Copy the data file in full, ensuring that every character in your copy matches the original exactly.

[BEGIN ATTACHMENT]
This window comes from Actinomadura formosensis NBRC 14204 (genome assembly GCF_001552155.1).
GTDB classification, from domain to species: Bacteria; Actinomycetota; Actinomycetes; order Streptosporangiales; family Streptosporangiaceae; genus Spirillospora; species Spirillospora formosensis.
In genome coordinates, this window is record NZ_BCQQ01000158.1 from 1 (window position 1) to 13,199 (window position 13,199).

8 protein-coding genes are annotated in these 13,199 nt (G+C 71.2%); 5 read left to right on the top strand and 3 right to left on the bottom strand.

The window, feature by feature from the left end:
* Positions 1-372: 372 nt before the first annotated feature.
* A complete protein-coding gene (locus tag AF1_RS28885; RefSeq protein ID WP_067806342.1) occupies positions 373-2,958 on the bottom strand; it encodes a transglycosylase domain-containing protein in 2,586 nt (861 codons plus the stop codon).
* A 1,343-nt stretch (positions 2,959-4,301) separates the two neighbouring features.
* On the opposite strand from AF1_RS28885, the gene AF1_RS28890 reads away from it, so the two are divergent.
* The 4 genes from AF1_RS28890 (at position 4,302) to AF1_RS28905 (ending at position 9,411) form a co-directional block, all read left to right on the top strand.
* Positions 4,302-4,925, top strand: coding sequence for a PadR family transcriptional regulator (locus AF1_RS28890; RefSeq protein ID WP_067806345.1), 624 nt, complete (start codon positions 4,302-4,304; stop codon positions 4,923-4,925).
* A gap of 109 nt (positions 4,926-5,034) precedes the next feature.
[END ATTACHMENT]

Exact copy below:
This window comes from Actinomadura formosensis NBRC 14204 (genome assembly GCF_001552155.1).
GTDB classification, from domain to species: Bacteria; Actinomycetota; Actinomycetes; order Streptosporangiales; family Streptosporangiaceae; genus Spirillospora; species Spirillospora formosensis.
In genome coordinates, this window is record NZ_BCQQ01000158.1 from 1 (window position 1) to 13,199 (window position 13,199).

8 protein-coding genes are annotated in these 13,199 nt (G+C 71.2%); 5 read left to right on the top strand and 3 right to left on the bottom strand.

The window, feature by feature from the left end:
* Positions 1-372: 372 nt before the first annotated feature.
* A complete protein-coding gene (locus tag AF1_RS28885; RefSeq protein ID WP_067806342.1) occupies positions 373-2,958 on the bottom strand; it encodes a transglycosylase domain-containing protein in 2,586 nt (861 codons plus the stop codon).
* A 1,343-nt stretch (positions 2,959-4,301) separates the two neighbouring features.
* On the opposite strand from AF1_RS28885, the gene AF1_RS28890 reads away from it, so the two are divergent.
* The 4 genes from AF1_RS28890 (at position 4,302) to AF1_RS28905 (ending at position 9,411) form a co-directional block, all read left to right on the top strand.
* Positions 4,302-4,925, top strand: coding sequence for a PadR family transcriptional regulator (locus AF1_RS28890; RefSeq protein ID WP_067806345.1), 624 nt, complete (start codon positions 4,302-4,304; stop codon positions 4,923-4,925).
* A gap of 109 nt (positions 4,926-5,034) precedes the next feature.